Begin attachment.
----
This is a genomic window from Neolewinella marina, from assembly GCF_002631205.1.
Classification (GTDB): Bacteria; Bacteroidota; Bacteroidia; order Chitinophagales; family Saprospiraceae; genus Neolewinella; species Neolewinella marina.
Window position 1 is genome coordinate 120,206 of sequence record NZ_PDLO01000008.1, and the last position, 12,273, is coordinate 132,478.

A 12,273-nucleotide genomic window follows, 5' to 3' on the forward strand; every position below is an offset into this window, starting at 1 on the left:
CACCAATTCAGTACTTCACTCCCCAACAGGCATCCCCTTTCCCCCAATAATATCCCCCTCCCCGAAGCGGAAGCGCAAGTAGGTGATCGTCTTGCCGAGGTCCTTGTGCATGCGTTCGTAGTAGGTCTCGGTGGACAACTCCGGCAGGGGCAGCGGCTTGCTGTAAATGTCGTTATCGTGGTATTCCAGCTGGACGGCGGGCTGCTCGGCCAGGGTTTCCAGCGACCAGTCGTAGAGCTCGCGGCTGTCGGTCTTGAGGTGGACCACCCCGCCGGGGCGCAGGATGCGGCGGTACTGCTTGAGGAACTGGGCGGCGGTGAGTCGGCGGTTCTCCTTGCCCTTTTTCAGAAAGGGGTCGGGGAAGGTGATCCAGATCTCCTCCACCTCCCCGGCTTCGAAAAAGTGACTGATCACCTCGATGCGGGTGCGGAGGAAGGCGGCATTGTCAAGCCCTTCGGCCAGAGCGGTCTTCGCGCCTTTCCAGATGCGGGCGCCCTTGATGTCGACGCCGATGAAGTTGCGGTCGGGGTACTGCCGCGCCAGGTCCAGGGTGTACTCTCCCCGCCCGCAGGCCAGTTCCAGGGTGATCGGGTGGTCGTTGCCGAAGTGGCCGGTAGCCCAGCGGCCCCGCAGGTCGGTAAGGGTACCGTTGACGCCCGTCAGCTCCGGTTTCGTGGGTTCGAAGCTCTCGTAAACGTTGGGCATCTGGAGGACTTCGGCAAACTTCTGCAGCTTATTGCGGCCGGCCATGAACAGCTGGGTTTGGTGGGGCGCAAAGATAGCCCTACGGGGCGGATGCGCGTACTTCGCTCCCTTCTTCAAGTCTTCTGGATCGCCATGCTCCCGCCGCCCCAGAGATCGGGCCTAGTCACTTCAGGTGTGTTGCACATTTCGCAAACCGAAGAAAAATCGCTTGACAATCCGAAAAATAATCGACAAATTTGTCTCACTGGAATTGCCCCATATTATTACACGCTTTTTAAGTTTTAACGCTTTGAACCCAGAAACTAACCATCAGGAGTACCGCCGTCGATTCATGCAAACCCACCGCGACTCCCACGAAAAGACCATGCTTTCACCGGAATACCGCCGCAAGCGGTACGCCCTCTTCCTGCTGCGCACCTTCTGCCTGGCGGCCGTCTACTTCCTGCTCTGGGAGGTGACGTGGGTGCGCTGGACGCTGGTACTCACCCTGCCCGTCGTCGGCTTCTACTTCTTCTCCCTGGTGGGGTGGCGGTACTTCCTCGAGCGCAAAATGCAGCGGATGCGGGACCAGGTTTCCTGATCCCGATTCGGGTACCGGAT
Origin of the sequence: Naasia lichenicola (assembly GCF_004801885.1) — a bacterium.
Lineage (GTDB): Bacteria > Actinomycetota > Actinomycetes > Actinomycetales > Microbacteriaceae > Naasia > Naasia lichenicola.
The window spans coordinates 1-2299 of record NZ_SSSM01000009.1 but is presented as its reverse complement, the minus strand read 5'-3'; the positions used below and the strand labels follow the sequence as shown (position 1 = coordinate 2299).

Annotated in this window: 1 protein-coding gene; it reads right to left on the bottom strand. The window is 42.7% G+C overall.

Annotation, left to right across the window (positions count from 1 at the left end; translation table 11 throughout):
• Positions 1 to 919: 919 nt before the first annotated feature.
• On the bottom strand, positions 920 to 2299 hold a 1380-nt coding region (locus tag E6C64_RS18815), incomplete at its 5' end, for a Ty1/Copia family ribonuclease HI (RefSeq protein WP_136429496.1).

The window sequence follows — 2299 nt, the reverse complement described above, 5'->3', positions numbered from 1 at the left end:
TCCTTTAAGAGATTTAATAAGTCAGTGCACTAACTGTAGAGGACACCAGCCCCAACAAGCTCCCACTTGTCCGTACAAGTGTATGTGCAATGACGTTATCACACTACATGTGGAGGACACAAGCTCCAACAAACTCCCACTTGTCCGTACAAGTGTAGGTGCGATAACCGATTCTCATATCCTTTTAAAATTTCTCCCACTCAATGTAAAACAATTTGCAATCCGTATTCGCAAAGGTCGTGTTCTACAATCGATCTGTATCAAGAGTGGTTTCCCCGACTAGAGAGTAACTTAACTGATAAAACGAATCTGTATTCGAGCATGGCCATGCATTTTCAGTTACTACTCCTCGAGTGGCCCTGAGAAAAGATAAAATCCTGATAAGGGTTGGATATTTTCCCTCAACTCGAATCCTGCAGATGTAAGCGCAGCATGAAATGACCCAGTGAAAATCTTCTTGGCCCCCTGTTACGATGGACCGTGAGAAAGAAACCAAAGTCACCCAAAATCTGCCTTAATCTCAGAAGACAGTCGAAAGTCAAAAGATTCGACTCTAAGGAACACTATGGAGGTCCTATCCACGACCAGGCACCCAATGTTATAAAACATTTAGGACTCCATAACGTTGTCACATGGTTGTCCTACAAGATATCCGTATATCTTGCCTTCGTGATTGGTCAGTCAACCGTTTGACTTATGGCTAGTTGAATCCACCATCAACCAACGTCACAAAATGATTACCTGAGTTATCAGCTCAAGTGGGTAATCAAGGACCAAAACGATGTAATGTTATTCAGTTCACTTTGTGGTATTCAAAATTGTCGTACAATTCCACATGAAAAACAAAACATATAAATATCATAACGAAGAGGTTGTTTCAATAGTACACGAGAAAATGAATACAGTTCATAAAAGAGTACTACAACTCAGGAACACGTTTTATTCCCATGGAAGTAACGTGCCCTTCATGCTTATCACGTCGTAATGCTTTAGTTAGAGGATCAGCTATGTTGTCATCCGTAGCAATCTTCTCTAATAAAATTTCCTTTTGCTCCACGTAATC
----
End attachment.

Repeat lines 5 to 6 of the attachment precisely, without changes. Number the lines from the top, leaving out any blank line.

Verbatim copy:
CACCAATTCAGTACTTCACTCCCCAACAGGCATCCCCTTTCCCCCAATAATATCCCCCTCCCCGAAGCGGAAGCGCAAGTAGGTGATCGTCTTGCCGAGGTCCTTGTGCATGCGTTCGTAGTAGGTCTCGGTGGACAACTCCGGCAGGGGCAGCGGCTTGCTGTAAATGTCGTTATCGTGGTATTCCAGCTGGACGGCGGGCTGCTCGGCCAGGGTTTCCAGCGACCAGTCGTAGAGCTCGCGGCTGTCGGTCTTGAGGTGGACCACCCCGCCGGGGCGCAGGATGCGGCGGTACTGCTTGAGGAACTGGGCGGCGGTGAGTCGGCGGTTCTCCTTGCCCTTTTTCAGAAAGGGGTCGGGGAAGGTGATCCAGATCTCCTCCACCTCCCCGGCTTCGAAAAAGTGACTGATCACCTCGATGCGGGTGCGGAGGAAGGCGGCATTGTCAAGCCCTTCGGCCAGAGCGGTCTTCGCGCCTTTCCAGATGCGGGCGCCCTTGATGTCGACGCCGATGAAGTTGCGGTCGGGGTACTGCCGCGCCAGGTCCAGGGTGTACTCTCCCCGCCCGCAGGCCAGTTCCAGGGTGATCGGGTGGTCGTTGCCGAAGTGGCCGGTAGCCCAGCGGCCCCGCAGGTCGGTAAGGGTACCGTTGACGCCCGTCAGCTCCGGTTTCGTGGGTTCGAAGCTCTCGTAAACGTTGGGCATCTGGAGGACTTCGGCAAACTTCTGCAGCTTATTGCGGCCGGCCATGAACAGCTGGGTTTGGTGGGGCGCAAAGATAGCCCTACGGGGCGGATGCGCGTACTTCGCTCCCTTCTTCAAGTCTTCTGGATCGCCATGCTCCCGCCGCCCCAGAGATCGGGCCTAGTCACTTCAGGTGTGTTGCACATTTCGCAAACCGAAGAAAAATCGCTTGACAATCCGAAAAATAATCGACAAATTTGTCTCACTGGAATTGCCCCATATTATTACACGCTTTTTAAGTTTTAACGCTTTGAACCCAGAAACTAACCATCAGGAGTACCGCCGTCGATTCATGCAAACCCACCGCGACTCCCACGAAAAGACCATGCTTTCACCGGAATACCGCCGCAAGCGGTACGCCCTCTTCCTGCTGCGCACCTTCTGCCTGGCGGCCGTCTACTTCCTGCTCTGGGAGGTGACGTGGGTGCGCTGGACGCTGGTACTCACCCTGCCCGTCGTCGGCTTCTACTTCTTCTCCCTGGTGGGGTGGCGGTACTTCCTCGAGCGCAAAATGCAGCGGATGCGGGACCAGGTTTCCTGATCCCGATTCGGGTACCGGAT
Origin of the sequence: Naasia lichenicola (assembly GCF_004801885.1) — a bacterium.